The Courier News from Blytheville, Arkansas on May 15, 1944 · Page 1
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The Courier News from Blytheville, Arkansas · Page 1

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Monday, May 15, 1944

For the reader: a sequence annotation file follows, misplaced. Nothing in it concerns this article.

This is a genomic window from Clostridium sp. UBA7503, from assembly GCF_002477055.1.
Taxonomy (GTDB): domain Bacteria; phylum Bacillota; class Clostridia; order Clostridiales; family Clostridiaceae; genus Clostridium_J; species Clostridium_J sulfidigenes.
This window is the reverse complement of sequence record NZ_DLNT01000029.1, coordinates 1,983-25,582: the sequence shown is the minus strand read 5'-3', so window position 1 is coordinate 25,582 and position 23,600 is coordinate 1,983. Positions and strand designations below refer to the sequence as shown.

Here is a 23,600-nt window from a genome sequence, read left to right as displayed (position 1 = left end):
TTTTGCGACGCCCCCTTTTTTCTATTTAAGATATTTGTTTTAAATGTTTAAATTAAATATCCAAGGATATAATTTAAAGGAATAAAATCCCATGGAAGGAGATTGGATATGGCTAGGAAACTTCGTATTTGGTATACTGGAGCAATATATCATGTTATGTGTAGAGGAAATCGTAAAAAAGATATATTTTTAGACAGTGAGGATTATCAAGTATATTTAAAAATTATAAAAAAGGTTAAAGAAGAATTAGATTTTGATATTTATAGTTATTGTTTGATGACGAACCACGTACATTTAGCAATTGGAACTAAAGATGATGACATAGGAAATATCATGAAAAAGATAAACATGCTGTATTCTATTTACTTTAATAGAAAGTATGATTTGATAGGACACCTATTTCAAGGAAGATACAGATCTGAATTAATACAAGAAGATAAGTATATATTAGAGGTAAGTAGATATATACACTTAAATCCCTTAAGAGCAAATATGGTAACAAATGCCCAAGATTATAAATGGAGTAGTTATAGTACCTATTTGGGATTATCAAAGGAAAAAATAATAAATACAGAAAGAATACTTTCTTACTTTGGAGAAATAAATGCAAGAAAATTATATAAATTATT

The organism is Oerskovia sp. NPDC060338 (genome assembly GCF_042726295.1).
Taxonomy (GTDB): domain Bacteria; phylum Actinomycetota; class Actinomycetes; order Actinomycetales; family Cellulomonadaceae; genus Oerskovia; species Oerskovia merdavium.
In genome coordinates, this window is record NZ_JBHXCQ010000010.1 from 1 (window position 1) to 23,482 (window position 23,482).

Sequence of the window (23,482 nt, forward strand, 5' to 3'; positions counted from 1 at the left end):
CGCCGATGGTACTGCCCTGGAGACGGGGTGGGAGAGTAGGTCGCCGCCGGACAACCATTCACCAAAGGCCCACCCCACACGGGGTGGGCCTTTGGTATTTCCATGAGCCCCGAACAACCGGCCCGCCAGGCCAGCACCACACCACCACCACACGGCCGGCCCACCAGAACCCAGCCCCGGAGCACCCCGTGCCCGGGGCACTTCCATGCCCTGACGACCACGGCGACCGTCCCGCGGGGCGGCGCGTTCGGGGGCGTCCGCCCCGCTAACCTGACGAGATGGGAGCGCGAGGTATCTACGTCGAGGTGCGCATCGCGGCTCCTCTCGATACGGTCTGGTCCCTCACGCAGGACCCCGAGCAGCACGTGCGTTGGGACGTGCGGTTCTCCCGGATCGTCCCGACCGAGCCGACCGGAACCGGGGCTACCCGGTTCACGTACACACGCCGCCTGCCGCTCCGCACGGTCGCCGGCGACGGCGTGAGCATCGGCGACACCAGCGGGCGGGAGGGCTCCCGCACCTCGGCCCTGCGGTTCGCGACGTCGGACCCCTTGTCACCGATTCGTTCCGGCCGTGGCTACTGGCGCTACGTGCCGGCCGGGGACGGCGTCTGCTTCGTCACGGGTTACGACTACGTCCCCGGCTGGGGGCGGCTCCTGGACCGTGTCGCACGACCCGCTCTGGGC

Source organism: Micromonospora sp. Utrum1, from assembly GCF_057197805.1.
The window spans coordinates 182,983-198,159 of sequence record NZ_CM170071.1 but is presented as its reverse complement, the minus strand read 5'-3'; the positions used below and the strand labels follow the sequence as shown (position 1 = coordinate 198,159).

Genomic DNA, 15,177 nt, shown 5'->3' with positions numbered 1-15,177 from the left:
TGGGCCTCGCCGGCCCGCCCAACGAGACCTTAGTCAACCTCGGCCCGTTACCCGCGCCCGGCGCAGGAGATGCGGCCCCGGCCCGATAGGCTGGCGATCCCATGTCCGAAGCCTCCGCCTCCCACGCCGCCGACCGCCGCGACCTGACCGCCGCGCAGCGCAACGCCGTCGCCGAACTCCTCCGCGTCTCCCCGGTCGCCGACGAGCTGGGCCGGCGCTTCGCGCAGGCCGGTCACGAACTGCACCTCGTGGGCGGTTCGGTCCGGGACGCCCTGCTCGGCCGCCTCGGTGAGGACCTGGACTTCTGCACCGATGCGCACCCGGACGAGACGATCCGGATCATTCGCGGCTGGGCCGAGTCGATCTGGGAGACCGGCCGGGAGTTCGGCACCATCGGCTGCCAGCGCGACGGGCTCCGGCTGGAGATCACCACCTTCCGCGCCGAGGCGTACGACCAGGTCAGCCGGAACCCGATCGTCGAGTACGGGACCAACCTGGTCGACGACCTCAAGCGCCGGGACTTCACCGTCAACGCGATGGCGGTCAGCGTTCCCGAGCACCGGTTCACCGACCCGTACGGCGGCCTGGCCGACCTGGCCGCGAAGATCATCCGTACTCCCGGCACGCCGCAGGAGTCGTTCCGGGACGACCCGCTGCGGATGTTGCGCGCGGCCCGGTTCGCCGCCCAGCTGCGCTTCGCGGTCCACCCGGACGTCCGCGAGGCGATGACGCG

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Save VVosfc Paper! It f, Va /uo6/o to the War lfto,t! The Boy Scouts will co//oc< your Scrap Pope, every Saturday. LE COURIER WEWS WPAPER OP NORTHSA8T ADK-AWHAO iwr. o^rv,,,, •«••-« • » Pt^ ; e VOL, XLI—NO. 48 Blythcvillo Dally News Blylhevllle Herald Blytlievllle Courier Mississippi Valley Leader THE DOMINANT NEWSPAPER OF NORTHM8T ARKANSAS AND SOUTHEAST MISSOUUI _HLYTHBVILLB, AKKANSAS, MONDAY, MAY ID, 10-14 SINGLE COPIES FIVE CENTS •* ' ^^^^_ ^^^^^ _ p ~ —— , — .— , tJ»*» \JUiJ \JV/4 ll^LJ A 1 1 T IJ \jrjil 1Q ' FRENCH DRIVE WEDGE INTO GUSTAV LINE Anti-Poll Tax Forces Beaten In Senate Vote Attempts To Limit Debate On Measure Meet With Failure WASHINGTON. May 15 <U.I\> — The Semite appears to have killed action on the anti-poll tux wil, :il least for the rest of the year. By a vale of 44 to SB, the Senate refused to limit debate on (he bill that would permit southern Senators to filibuster against it fa the fight lo pass the hill is cx- pecleel to be dropped for the present. Failure of Hie cloturc suppliers to get even a majority, nuicli less the two-thirds vote necessary to limit debate was somcvli.il 'surprising. Incidentally, Republican Senator Vandcnbuig of Michigan believes Congress should not recess for - Hie Summer until it takes action on unemployment compensation for discharged civilian war workers.' Forreslal Approved Within MIC next few days, the Senate is expected to confirm the nomination of James V. Fcir- restal as Navy Secretary, in three. minutes' time today the Naval Affairs Committee iinnninvmsly approved (lie nomination, and sent !t to. the floor for action. While the Senate Naval Affairs Committee sued the nomination of •Forrcstal, the House Committee on Foreign Policy also was concerned with the Navy. But in a much different way. The Assistant, Secretary of Navy for Air. Artemus U Gates, testified 'on .Ihe proposals to. merge the Army and the Navy. .And Gates said Hint if they are consolidated after the -war, they should be merged into the nayy. In that way, .Gates ,- told -the.: committee, a r.sea air and aippnibious force Trunk Murderer Cqptured In Texas Scylo Vlllcgas, 26, flanked by two officers at Crystal City Tex after his capture. He confessed that he killed hi., 23-year-oM bride'of a days during a drunken brawl in a Chtogu apartment and shipped her tody to Los Angeles In a battered .trunk. (NBA Tclepholo) ' ;. ' world, as he put 'it." ; But the navy official made it clear that lie is against any merger now. He said it would have an extremely bad effect on the war effort. Machinists Resume Work On the labor front. A. P. of L. s machinist.-; In the San Francisco ' Day area went hack to their Jobs repairing a naval tender. And CIO machinists began final adjustments on pay rates for work on a Maritime Commission cargo ship. Bot.h vessels have been drydockcd since '.the bcgimiiiijf of the month. However, a new labor dispute has popped up. Shipwrights charged violation of the Master Shipbuilding agreement in two west coast yards, Other strikes have hampered or stopped product?.™ in 18 war plants. The Foreman's strike has closed down the Packard plant in Detroit, and 13 other plants in the, .Motor City are affected. The other walkouts have taken place at three Pennsylvania plants of tlic Duplan Silk Company— at Hazleton. Kingston and Berwick. Griffis Closing Deal A Swedish newspaper says the American .economic expert, Stan- Ion Griffis, now in Sweden, has just alvnit completed negotiations to cut off ball bearing shipments to Germany. The newspaper declares that although an agreement is being worked into concrete form, a Swedish-German trade agreement i s sim valid. Therefore, it adds it's an open question when reduction of ball bearing exports will start. Other developments to fill out the home-front news picttire: The Interstate Commerce Commission toftay ruled that the present reduced railroad freight rates shall continue until January 1, 1945. At the sedition trial in Washing- ion, one of the 2fl defendants was unsuccessful today in trying lo fire his lawyer, James J. La'ughlin. The defendant, Edward James Emylhe. told the court that he and Laughlin disagree violently over a motion lie would like to file for removal of Edward c. Eicher as judge of (lie trial. Car Hits Truck; Girl Js Injured Ruby Nell Beviil, 17, Treated At Hospital ' Following Collision A Spring outing yesterday afternoon had a near-tragic ending when a car of picnic-bound young people side-swiped a parked truck and severely injured one girl who was riding Hie running Iward. Sevcntecn-ycar-oltl Ruby Nell Hc- vill of Gosnell was in Walls Hospital today with a severe leg injury, suffered when the car, driven by her sister, Marjorie Bcvill, 21, hit the parked truck, which Ihe driver did not see, she said tills morning, because of the girl on the ninniii" board. Ruby Nell and Marjorie arc the daughters of Mr. and Mrs. Eube Bcvill. Included in the group were five girls and one boy. They were driving on a narrow gravel road near Gosnell en route to the state line when the accident occurred. Four people were riding In Hie car, and a girl stood on each running board. The truck was undariiaged, and the car door, to which Ruby Nell was holding, was only slightly damaged by the impact.. Livestock ST. LOUIS NATIONAL STOCKYARDS. UVFA>—Livestock: Hogs 39,000 all salable; hoi clovers 6,000; top 13.70; 180-270 Ibs. 13.70; 140-160 Ibs. 10.85-12; sows 11--11.10. Cattle 4,700; salable 4,000; calves 1.500; all salable; mixed yearlings . & heifers 14-15.75; cows 10-11,50; canners and cutters 7-9.50; slaughter steers 10.50-16.50; slaughter heifers 9.75-16; stockers and feeder steers 9.75-14. New York Cotton OIKII high low close pr.cl. Mar. . 1D35 1941 1035 1038 1D37 May . 2111 2119 2108 2116 210!) July , 2058 2064 2053 2061 2055 Oct. . 1988 1988 1982 1985 1980 Dec. . 1962 1963 1955 1860 1960 Military Rifes Honor War Vet James A. Sadler, 49, Dies Here Yesterday After Long Illness Military services were licld this afternoon for James A. Sadler. World War I veteran, who dlc ( | at 1 o'clock yesterday morning at his home, 724 South Lilly after a long illness, nuglers at the services were from the /Blythevllie High School band, and the firing siiuad, under the direction of Capt.- O. W. Cop- Pedgc, were members of Company K, Arkansas State Guard. Members of Dud Cason post, American Legion, were in charge of the rites, at which the Rev. George W. Archer, pastor of the Calvary Baptist Church officiated. Burial was made at Elmwood Cemetery. Born In Sharon. Tenii., Hfr. Sadler, 49. came to this county 30 years ago. He farmed for several years In South Mississippi County. He leaves his wife, Mrs. Georgia Sadler; one son, E. V. Sadler; one daughter, /Alberta Sadler, and a brother, Ed Sadler of Joiner. Cobb Funeral Home was In charge of arrangements. O'Keefe Infant Dies Burial of the Infant daughter of Lieut, and Mrs, Jack O'Keefe was made Sunday morning at Elmwood Cemetery. The baby died at 10:-!0 o'clock Saturday morniiiff at Memphis Baptist Hospital a few hours after its birth. , She was Ihe flrsl child of the O'Kcefcs. Lieutenant O'Kecfc is with the armed forces serving overseas. Cobb Funeral Home was In charge of arrangements. Arkansas Briefs I.ITTMJ KOCK. May 15 (UP) —A new comamlinc officer! . bas been named Cor the Twelfth Service Detachment stationed at Adams Field in Utle Jlork. ' Hu Is Major J. A. McAnully a nalive of • Bnllvar, Tcnn. Major McAnulty succeeds Mjijor Frank Scott.who Is io return to ^Memphis"tor re-assign men!, NKWPORT, Ark., jjay IS (UP)—A board of inquiry is investigating the death of Aviation Cadet HanylHill illcAIis- ter, Jr., w h o ^^ idHcrt last night ivhcn Ills plane crashed two miles south of the Newport Army Air Field. Ii c was on a. routine night flight in a basic training plane. : His parents, nir. and Mrs. Harry Hill, Sr., live in Brent- ivoofl, Tcnn. Trip To Russia Puts Orlerhanski Into Monastery SPRINGFIELD, Mass.—Tllc Rev. Stainslnus Orlcmanski apparently has bowed to the suspension order of his bishop. The Springfield priest is reported in seclusion in a Catholic monastery to do penance for his unprecedented and unauthorized trip to Moscow to confer with Premier Stalin. Father Orlcmanski failed to carry out his announced intention lo cele- brnte mnss as usual yesterday in Our lady of the Holy Rosary Church. That would have been In defiance of Bishop Thomas O'tXNi- ry's revocation of his priestly privileges. 7'hc Rev. George Shea, diocesan chancellor and spokesman for Bishop O'Lcary, said yesterday lliat Father Orlcmanski would be required to go inio a monastery of his own choice. Stanley Ciak, a friend of Father Orlcmanski. claims t'r.at the aclion is a clear atlcmpt to suppress the true facts of the priest's Moscow visit and what he accomplished. Ciak says the parishioners are 100 per cent behind Iheir pastor. Cat Stranded On Roof Defies Rescue Attempts MEMPHIS, May 15 (UP)—There is a lonely gray cat stranded tor almost a week on the roof of a Memphis apartment house, and from the looks of things. It will be there a long time yet. Catnip, catcalls and catfish have been tried without success as a means of luring it down. But pussy Is reluctant to be rescued. It has eluded firemen, policemen and humane officers. And It has resisted all kinds of tempting dishes. Residents of Ihe apartment build- S are gcting somewhat disgusted. They've been gelling very little sleep while Ihe rescue work goes Chicago Wheat open high low close pr.cl, July . i66',& ieeii ieiii IBS' ie« Chicago Rye open high low close pr.ci. May . 123 124 m>S 12214 123 July . 12oy» 121% U91& 119H 12iy, Chinese Cross Salween River On Burma Front Forces Of Kai-shek In Surprise Assault; Casualties Heavy NEW I3KLUI, May 15 (U.P.) — Chinese Iroops are kiilfhiB Inlo Japanese positions nloiii; a lOfl-mlle front \i-rat of the Sulsvceir river, nboiit 20 miles from the- eiiatcrn border of liurina, • •' S.trong units of Chiang-Kai- shek's wrslein iirmies made' Iht surprise erawliiK nt the Snlwccn lasi Wednesday night,. fronvOhlim'f. ^'iinniin Proi'ince. j The ChuniikliiK announccineiil says Die Jnpnncsc arc offcriiis! stiff resistance, and casualties mx> lieavy on both .sides. I'jiss Under AKnck The Chinc.se nrc drlvlnjj- on four major Japanese defense positions Guarding Ihe Burma frontier,'; with the heaviest altnck hdng aimed Hi the Malmlcn Puss across ijordcr- linc mountains. Meanwhile. American bombers and fighters hammered nt Jap positions In advance of the Chinese The ness 1 Chinese offensive Is pointed straight nt Myltkylnii, Ihc main Jnp base In nmiliern llimnu. And Chungking spokesmen sny the drive is timed lo join General Sill- well's push down the Mogniing Vallcj 1 Inside J)iirmn. Earlier iciiorls revealed that General Stllwcll's Iroops have hurled a. tank nlUick against. Jap lines north of Kamaing. And British airborne "Chimltts" surprised Japanese Jungle forces 25 mllc.s south of Kimmlng. Allies Gain Initiative Threatened by Allied drives; In' eastern and northern iBiirtnn, 'the enemy also seems to be on "the defensive in western Burma., >'• Tlic British report they ..nave forced~the... Japs, outyof theVKf- hima aren ill India's Mampiir stale after last week's heavy lighting. However, the Japanese appear 1.1 be gaining around the rail clly of Loynng, In China's north central Honaii Province. The Chinese expect the city lo fall momentarily, in spite of strong Allied air support. Jn southern China, the Tnkyo radio reported a Japanese air force raid on an Allied airfield lit Suichnu, in Kwnngsl Province. Tho enemy communique claimed that 45 Allied planes were destroyed, and only five Jap planes were lost In the May 12 raid. Suichan is only 500 air miles from Japrhcld Formosa. In another Tokyo broadcast, the Japanese said the. United Slates 14th Air Foi'ce Is transferring Its main units from Yunnan Province in western China, eastward to Kwangsl Province. The Japanese dispatch says the American units hnve moved eastward "to undertake raids on the Japanese homeland." Air Offensive In Fifth Week 200 Forts and Libs Renew Assaults On 'Rocket Gun Coast' LONDON. May 15 (UP) — The greatest weight of massed Allied airpowcr still is hitting Ihc Germans from Britain. Around 200 Flying Forlresse,'; and Liberators opened Ihe fiflh week of the pre- invasion air offensive with an attack on Germany's rocket gun coast today. They failed to run into a single German lighter and antiaircraft fire was only moderate. Says a bombardier, First Lieutenant Claude Wilson, of Dallas, Tex.: "We had a good bomb run and put our bombs right in there." Meanwhile, other Allied planes continued to hammer cloud-blank- elcd targets behind the west «'.ill. The assault followed a Mosquito night ral(j on Cologne. , During the night, the Germans, at a cost of 15 planes, sent the biggest squadrons of scout pluncs in recent weeks over south and southwest England In an evident attempt, lo spy out invasion preparations. Meanwhile, a German war ministry spokesman has warned that paratroops might attempt a landing in Germany ikclf. Manager Hires Interpreter WILLIAMSPORT. Pa. (UP) - Wllh nearly a dozen Spaiilsh- speakins teammen. Manager Rny Kolp of the Willlamsport Grays found himself faced with a real problem — that of either learning the language or seeking and interpreter. Deciding the former would take too long, Kolp hired Manuel de los Rios, 13-year-old Cuban, ns official interpreter and club house boy. General Signs "Short Snorter" General Henry Arnold, commanding B cneml of thq U S Army All- Forces, signs'Major Illchiml Hong's short. s norlcr l,|l| ,lur!n f > „„„„,„ press confluence ut the Pantut;,,,, i n nuil, H! I,, Wellington. (NBA TVIe'- photo.) Restaurant Owner Dies Last Night At Home In Dell Howard, Urcwsnugli, Dell rc.st- auranl owner, died nl 8:TO o'clock last nlfjlil at his lujinc ill Hell. In ill health for the past Uvo months, Mr. Hrewsaujjli, (if!, had been 1111- dcrgoinB treatment at Memphis nnpllst Hospital until he was removed to his home several weeks agO t ;• , : Mr! o'rcwshugli"Vfns"Wirii"In'Neif- Port. Ky. Up had operated n rcst- aiirnnt. in Dell for the (last, 2(1 ycnrs. Surviving are his wife, Mr.s. Nellie Biwsnush, and two brothels. Omer llrcwsauuh and nert Urcwsniigh, all of Dell. Funeral services will be held at 1 o'clock tomorrow afternoon at the home In Dell, with the Rev. George W: Archer, pastor of the Calvary Baptlsl church, officiating. Hurlal will lie made at Elmwood Ccmelcry. CoW) Funeral Home Ls In charge of arrangements. Two Army Fliers Killed In Memphis Plane Crash MRMPI11S, May is. (UP>—Two Army filers were killed this mornln[; when their plane crashed and burned in the outskirts of Memphis, one. was an Army safety inspector, and the other a pilot with several hundred combat hours. The Fourth Ferrying Group Identified the victims us Capl. Russell R. Ross, a safely Inspector stationed at Kansas Cily. nnd Lieut 1) S Howie of Frederick, Okla. Howie only recently returned from a com- bnl zone, Tlic fliers had refueled their li-25 Ixjmlwr nt Memphis, and were univ :i few minules oul of the Held when they crashed. Meter Appeal Is Withdrawn By Buckeye Co. 'Ihc Kuckcye Incubulor Company, which Installed. 11)2 imrkliiK .meters In mylhcvllk!, liiis withdrawn 'tis ni'iwiil 111 llifl.Stn'to Siipfonio'Gomt scekinu re-yorea! of the Oliilmicfy Court decision which iiiiule pevma- ,wnl .11 .restraining ordor proh'.Wl- Ing the Oily' of lllythcvllle uiVil thn Buckeye Company from opcnillmi of the indent in lllythcvlllt!, It vvna learned here toliiy. This, actloi! concluded several months of litigation In which citizens of Blythevllie conleslcd tho legality of Ihe park- ijB mclers installed lasl Fall. The Clly of lllylhcvlllc withdrew Us Supreme Court appeal sovcral weeks ago. '1'lie removal of parking meter In- slallallojis and (lie repair of holes left In sidewalks by Ihc poles was expected to lie completed 'lodny. Clly engineers liisl week begun Uio liroject to remove the poles which formerly held Ihe meter boxes, removed aflcr circuit Court Judge tfai n. Harrison granted a temporary restraining order prohibiting the operallon of (lie meters Postwar Unemployment Seen As Cause Of Crime WASHINGTON. May )!>. (UI'J— The din-dor of the Federal nnrcaii of tiivcsllenlloti. .1. Edgnr Hoover, believes that condlllons after Ihc war will determine whclher or not America will have a post-war crime wave. In an article written for the United Press, tiic rat chief says the philosophy of "kill or Iw Mlird" that is ground into men In the armed forces will not necessarily te a factor In post-war crime. However, ffoovcr believes the j;l<>- bal war presents another problem. Many young men. taken In the armed services before they had a chance to establish themselves, have traveled widely In many countries. He thinks that these may be selwd with restlessness. But, he stresses thai It Is most unlikely they will turn to crime, unless there Is widespread unemployment. The FBI chief points out the Increase In crimes committed by persons under 21. He llilius tills trend of youthful violators will probably Increase In Hie (icrlod of transliion from war to peace, unless this conversion is carried out quickly. In sum, Hoover believes Ihere Is a great need to be realistic, but not pessimistic as regards future crime. N. 0. Cotton open . high low c |os c (ir . c ]. Mar. . 1941 1943 1937 1941 19M May . 2126 2131 2121 2130 2123 July . 2070 2076 20(57 2076 20G81) Oct. . 1988 193!) 1983 1983 1985 Dec. , 1963 1606 10S9 IOS8 1052 Bankers To Hear Sam H. Williams Agricultural Loans Wifl Be Subject At Annual Convention Ram II. Williams, president of First National Ilnnk hero, will inl- iliesF members of the Arkansas Hankers Assocliillon nt the Sllli annual convention lo be held at Hot •Springs Mny 23 and 21 "Agricultural loans as they arc made in the Liclla section," will bo the subject of Mr. Williams' Ulk, which will 1« a part of the iinal day's program. Principal s|re;ikcr at the convcn- li'iii on opening rlny will be W. Randolph Harness, vice president, of the American Bankers Association. The miiln address on the 24tli will lie Civen by Ilrooks Hays, of • Little Kock, representative of the Flftli CMigrcssionul District. New York Stocks A T & T 157 Amer Tobacco G2 Anaconda Copper 25 lielh Steel 57 Chrysler 84 Gen Electric 35 Gen Motors 58 Montgomery Ward 42 NY Central n Hit Harvester 72 North Am Aviation a liepuhllc Steel 16 liarllo fl Socony Vacuum 12 Studebiikcr 15 Standard of N J 54 Texas Corp 43 Packard 4 U S Steel 51 Temperature Here 90. Old Sol turned on tli e heat here yesterday with the official weather thermometer registering a maximum of 90 degrees In the sliade. Previous high for this . ", rwor<!<!d la Allies Also Set For Offensive At Anzio, Berlin Radio Claims Al.UKI) IIKADQUAUTKHS, Niiplex, May 15 (UP) — I ho nowiM-fiil Allied olTonaivo in Unly li !18 .scored new Ruins, iiimil Clcniiim pralicliuns that .still• (mother offensive ' Kvon aw tliG Kiflh Army 'broiiericd Oeriimny's fluslav I no, tlo Hci'lm rmliu Kind Ihnl u second offensive from the Air/,io hcmchliciiil IH iinniinuiil. ItorHii ill*) wiW tjio IMliHiY Bilfrilli Army'ih Attacking licnvily m the |. u -i Valloy"t,, achieve ;n'break-through nt TOUAV'B WAH ANALYSIS Nazis Losing Fight To Keep Trains Moving Bjr JAMES IlAltPfill VMcA 1'ress Slnlt Writer The Allied Invasion time-table calls for the illsrimllon of. railway tunc-liililes all over Europe. Hrlll.-ili and American warpiuncs lire methodically destroying Iho rail lines over which Hitler must channel men nnd supplies, ml •* iiny.price,": However, Ihe (neatest new gain, a wedge three liillce'wldo, lias been scored by ihc grim French war- now of ihc Allied Fifth Army. Stabbing five mllci, from captured Ml, Malo, French Infantry and "Its, Incltullnii Moroccim troop-,, ficlMd the aeiinnn hcadciuarlerf town of. Ausonla, nine mlks Inland from Ihe Tyrrhenian Sea. Said mi' Allied communique; "Thus , n significant breach hiu. been made li> Ihc Gustav line " The French niso bugged five oth- .. only lo western Kuropo, but baltlcfranls In Italy ii,s- well. «r towns lo. boost ye.slcrdiiy'3 Ims I" eight.cqinmunltlc-i All lold, tlic Fifth Army lias cleared the enemy from SO squillc miles of mountains nnd villloys. i The tall of Ausonla extended Ihe Allied bridgehead across the Garig- irn " ll »o river to .some nine miles, jl the also cut Germany's, lateral supply , . Since- March 2-1, hardly a day lll ° '1'yi'fherilnn Sen Some five ms passed hut what the Italian l "" cs OT " 111 ° r Aiaonln, American allmiid.s slrdcliliiB soiiUiwurd lo m " ^"^ itm \n also have sliced lome have been cut. As many as r|< i ross tllc lntcr al load nud punch- m niu) --- 1 rallmi llome have been cut. As many s 20 bildues and 31) sections of track have been destroyed In a tiny, in nnn 2.|-lm»r period this : p .. •, month the IB.OOO-mllc UnUnn rail , rl ° Ulc P " tn Arm 5' s * c l )l network was severed In 85 l ' " 1 " 1ls '' rom «'"<> more stra- Wilh «m,lhwr,rd.lrafllc ' Into Italy nre left to the Germans.- And Iwo of tliose pass Ihroiigh Ihe Venice freight ynrds, wlileh have been heavily nnd repeulcdly bombed. , ' A similar Mtglil is settling over Ihe 7(1,000 miles of rail .lines lacing France, liclKhim. Holland mui Cictinnny. Recently, ail mil objectives In western Uurope were al- tackcd In n single dny. On Uio seven days before thai, no transport (ill-gets were assaulted. Dntililo Olijecllvn These allacks liuvc l-olh a short nnd long-rnngc purpose. Plrsl, and this Is especially true In Italy Ihcy are aimed nt snapping Iho nrtcrlcs over which Hie Germans must pump supplies nnd men lo threatened buttle areas. The second objective Is .lo wreck broad German economic plans. Time and jignln, nil rnilroails belilnd Die Oermnn lines Iti Italy have been cut, and, time nnd cigaln, the Na/.ls have quickly repaired them. The Hrltlsh proved In the blitz' .that rail yards can be quickly and effectively repaired— If the materials nrp available. But Oenimiiy Is finding it Increasingly diricull 'to lay hands on the slecl lo lay new tracks nnil repair loco^ motives. The Naxls control 180.000 miles of European trackage and 03,000 locomotives. As cadi section of trnek nnd encli locomotive Is destroyed, llicy musl find n replace- incnt. It lakes 100 Ions o( steel and three-fifths of a ton of copper lo make tmc .locomotive. And 110 pounds of iron must gn Inlo every yimt of mil. Already, French and German railroad ivorkslioiis nrc laboring 60-hours n week, trying to keep the Nazi war machine sup- '" " 1C Thu.,, (he destruction of rolling slock In crowded freight yards has hccomc even more important tl an by-pass damped Junct'ons by using alternate routes. But locomotives and freight cars arc almost impossible to replace quickly. It akcs 100 man-hours to repair a locomotlvc, even 'when the boiler has not exploded. Under present Inbor conditions, three weeks usually elapse before hard-pressed workmen can get around to the job. Production Hiked The Germans have tried to mcel ine demand by boosting (he pro- ducllon of locomotives to ail A-l priority. The over-loading of freight cars up to one ton was permitted In September. By the end of the year it had climbed to two tons, But even so, the volume of rail traffic fell off one third In France, Belgium and Holland last October as compared with the previous year. It dwindled by one-sixth In Germany itself, Ihe destruction of the _ rail sys- tern vclnlng Europe has had another imrwtat result. It has pre- nn d Itom Cnsalno to Ptormla on lll ° '1'yi'fherilnn Sen Some five ,. m niu)U 'e r " . ^ P, lny ,^ : p ..i°K lh " • t /, )(! ° Ulc two-n)ul-onc-hnlt to P'E™. and l "° Arm 5' s * c l )l flccf.'; of Allied jvarplanes sllll are crls^-crosslng over Ifply to sypoort U)o ; developing ground offensive. Allied wjirplnnes based In Italy also have, for the first time, bcgUli regular patrols over German transportation lines In Yugoslavia There,. Marshal Tito's partisans hnvc seized the harbor, of tho Adr.lalio island of 'Hvar.- Allied wiirplane.s also hnve been acllyc hi dlhci sectors of Southern Europe. British Bcmiflghters, comb- Ing ;lhc -Eastern Mediterranean for enemy glilpplng, have sunk tvi-i German vessels in the Aegean, i ISo h a vo bombed G errhn n Hill To Fight 0 vetsperidirig By Government NEVVrYORK, May'15 - Acceptance by'.'jjinies Hill, Jr., president of Arkansas-Missouri Power Corporation of Blythevllie,. Arkansas, of membership in the .new-"government spending" '.'committee of the National Association of Manufacturers was announced today by Robert Gaylord, NAM President. Tlie committee Is. assigned to "sweat down the nation's overspending." . . .';. ;. The economy-minded group is nationwide In scope, and Is headed by L. A. Dibble of Naiigattick, Conn., as chairman, p.-C. Oberly of Forl Wayne, Ind.,' Is.Ihe vice chairman, Foster Father Of Girl VIHW.Ari,, May " '" ? ) ** ( , lh ™ c '^ , n !"^ ' or "' ycnr - ol d i Betty Vanderlck, who dis- "{«»*«<) /Wednesday has ended. father Is being held Investigation. The eirlvhas been taken to a Batcsvllle hospital after ft was found she was suffering from exposure and lack of nourishment. Organised ; searching parties of the state guard were sent out to look for Miss Vanderlck after she failed to return from a hunt for a. mule. . \ • She told newspapermen that she had lived with the Vanderlck family since she was a baby. vented Germany from .moving Its lighter Industries westward from the blasted Ruhr. Thus, those plants must remain pinned down In districts within easy reach of Allied warplanes. .: Europe's great 235,000-mtle railroad system began with the development of the first sleam loco- mntlve In Britain 142 years aga. Now great planes are sweeping out from Britain to "put Europe right back where It sfdrlcd. .